Not so long ago, auto manufacturer Fisker was touting its next-generation battery technology in its upcoming luxury sedan, the EMotion. But only days after a pre-debut teaser was dropped, the company's founder, Henrik Fisker, took to Facebook to announce that the vehicle would instead ship with Lithium-Ion battery cells. Despite the change, the company still promises quite the range increase over any existing electric sedan available on the market.
The EMotion was previously said to use a new form of solid state power storage with supercapacitors instead of existing technology which relies on multiple chemical-based cells. Currently, a Lithium-Ion battery stores its charge in the form of chemical energy. When power is requested from the cell, a reaction occurs within the cell that produces electricity and heat as a byproduct.
Like many who are largely unimpressed by the current state of EV battery charging requirements, Fisker was then set on developing a quicker, more efficient way to charge batteries to allow for faster charging. His idea was to use high-capacity supercapacitors to store energy. In electronics, a supercapacitor allows for a quick charge and is able to release short bursts of stabilized power. But it wasn't Fisker who initially had this idea for automotives. In 2013, Toyota teased a concept for the Yaris R which featured regenerative braking and supercapacitors attached to three electric motors.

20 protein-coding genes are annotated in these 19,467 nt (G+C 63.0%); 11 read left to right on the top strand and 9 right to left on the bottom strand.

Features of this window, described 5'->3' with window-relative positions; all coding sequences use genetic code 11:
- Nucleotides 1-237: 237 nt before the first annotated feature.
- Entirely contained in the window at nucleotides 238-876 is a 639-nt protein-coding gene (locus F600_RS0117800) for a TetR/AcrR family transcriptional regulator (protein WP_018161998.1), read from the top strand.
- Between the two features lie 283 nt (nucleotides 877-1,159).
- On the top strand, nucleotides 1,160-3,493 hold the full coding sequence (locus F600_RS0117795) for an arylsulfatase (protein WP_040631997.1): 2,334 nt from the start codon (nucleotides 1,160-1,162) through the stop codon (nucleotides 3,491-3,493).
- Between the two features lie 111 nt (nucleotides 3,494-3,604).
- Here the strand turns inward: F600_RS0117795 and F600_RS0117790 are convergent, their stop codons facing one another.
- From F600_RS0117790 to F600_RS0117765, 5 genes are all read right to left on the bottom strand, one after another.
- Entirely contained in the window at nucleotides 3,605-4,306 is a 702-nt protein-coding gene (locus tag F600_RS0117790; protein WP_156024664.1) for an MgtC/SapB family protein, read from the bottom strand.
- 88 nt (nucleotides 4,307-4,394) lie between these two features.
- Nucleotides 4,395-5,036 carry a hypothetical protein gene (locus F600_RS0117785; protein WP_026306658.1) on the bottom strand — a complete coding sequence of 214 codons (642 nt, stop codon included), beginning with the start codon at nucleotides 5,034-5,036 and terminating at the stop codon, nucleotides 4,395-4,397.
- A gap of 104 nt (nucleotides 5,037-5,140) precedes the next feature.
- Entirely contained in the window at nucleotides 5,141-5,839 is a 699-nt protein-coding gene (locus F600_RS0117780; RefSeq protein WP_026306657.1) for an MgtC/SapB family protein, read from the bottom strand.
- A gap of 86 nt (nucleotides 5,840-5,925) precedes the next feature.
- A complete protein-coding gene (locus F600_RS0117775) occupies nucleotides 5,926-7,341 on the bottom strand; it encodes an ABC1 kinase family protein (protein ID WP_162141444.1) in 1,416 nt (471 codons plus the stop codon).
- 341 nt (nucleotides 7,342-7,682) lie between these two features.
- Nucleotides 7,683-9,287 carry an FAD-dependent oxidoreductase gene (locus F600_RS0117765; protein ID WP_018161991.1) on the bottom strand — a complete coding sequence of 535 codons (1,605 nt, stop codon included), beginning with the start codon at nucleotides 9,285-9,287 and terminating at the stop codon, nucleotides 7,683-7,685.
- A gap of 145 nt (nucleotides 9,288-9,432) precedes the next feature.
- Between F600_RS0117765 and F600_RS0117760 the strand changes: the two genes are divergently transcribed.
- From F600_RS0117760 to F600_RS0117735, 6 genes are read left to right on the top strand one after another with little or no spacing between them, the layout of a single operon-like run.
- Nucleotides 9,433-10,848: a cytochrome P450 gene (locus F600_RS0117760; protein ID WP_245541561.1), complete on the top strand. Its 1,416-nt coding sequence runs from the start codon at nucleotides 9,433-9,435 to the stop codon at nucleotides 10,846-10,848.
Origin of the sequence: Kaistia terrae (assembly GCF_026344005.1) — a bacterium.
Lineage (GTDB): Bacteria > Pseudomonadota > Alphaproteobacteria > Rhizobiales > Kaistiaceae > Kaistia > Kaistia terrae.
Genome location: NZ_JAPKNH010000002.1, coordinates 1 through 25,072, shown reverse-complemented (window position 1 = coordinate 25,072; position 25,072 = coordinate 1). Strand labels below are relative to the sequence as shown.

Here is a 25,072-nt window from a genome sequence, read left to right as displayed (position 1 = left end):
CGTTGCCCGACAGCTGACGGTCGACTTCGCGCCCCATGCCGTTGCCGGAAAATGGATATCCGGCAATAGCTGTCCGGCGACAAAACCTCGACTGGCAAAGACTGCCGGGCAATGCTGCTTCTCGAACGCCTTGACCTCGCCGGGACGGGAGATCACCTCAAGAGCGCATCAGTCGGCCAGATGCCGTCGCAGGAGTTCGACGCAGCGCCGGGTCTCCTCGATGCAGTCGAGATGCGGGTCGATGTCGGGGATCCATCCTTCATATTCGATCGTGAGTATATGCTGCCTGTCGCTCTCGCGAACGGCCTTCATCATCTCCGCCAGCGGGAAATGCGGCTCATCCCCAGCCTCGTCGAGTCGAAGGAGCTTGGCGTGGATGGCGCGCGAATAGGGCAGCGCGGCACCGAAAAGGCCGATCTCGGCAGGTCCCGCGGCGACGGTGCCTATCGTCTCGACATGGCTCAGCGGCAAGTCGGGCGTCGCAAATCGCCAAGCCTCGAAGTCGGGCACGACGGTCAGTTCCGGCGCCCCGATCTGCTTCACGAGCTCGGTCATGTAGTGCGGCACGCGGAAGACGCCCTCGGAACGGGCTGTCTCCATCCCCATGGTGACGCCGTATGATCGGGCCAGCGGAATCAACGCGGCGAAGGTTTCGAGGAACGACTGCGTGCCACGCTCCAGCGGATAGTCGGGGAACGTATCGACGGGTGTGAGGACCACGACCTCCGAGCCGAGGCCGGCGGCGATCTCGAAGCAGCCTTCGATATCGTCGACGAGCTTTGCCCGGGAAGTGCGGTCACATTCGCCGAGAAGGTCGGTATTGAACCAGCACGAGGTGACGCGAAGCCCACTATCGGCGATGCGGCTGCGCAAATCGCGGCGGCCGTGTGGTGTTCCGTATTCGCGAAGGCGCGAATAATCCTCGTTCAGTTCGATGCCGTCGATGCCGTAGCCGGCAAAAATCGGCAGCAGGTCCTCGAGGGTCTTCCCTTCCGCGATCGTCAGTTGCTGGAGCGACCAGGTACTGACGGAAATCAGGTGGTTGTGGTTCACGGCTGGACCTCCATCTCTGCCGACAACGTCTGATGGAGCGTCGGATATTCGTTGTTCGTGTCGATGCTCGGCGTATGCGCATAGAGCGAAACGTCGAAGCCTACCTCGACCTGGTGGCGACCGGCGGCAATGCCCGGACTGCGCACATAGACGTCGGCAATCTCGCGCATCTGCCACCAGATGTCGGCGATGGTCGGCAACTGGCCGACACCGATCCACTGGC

Should Fisker perfect the supercapacitor-based battery system it could revolutionize the way that electric cars charge and travel. It was estimated that a full charge would only take nine minutes, much quicker than the current generation Superchargers, despite Tesla looking for ways to improve charging speeds.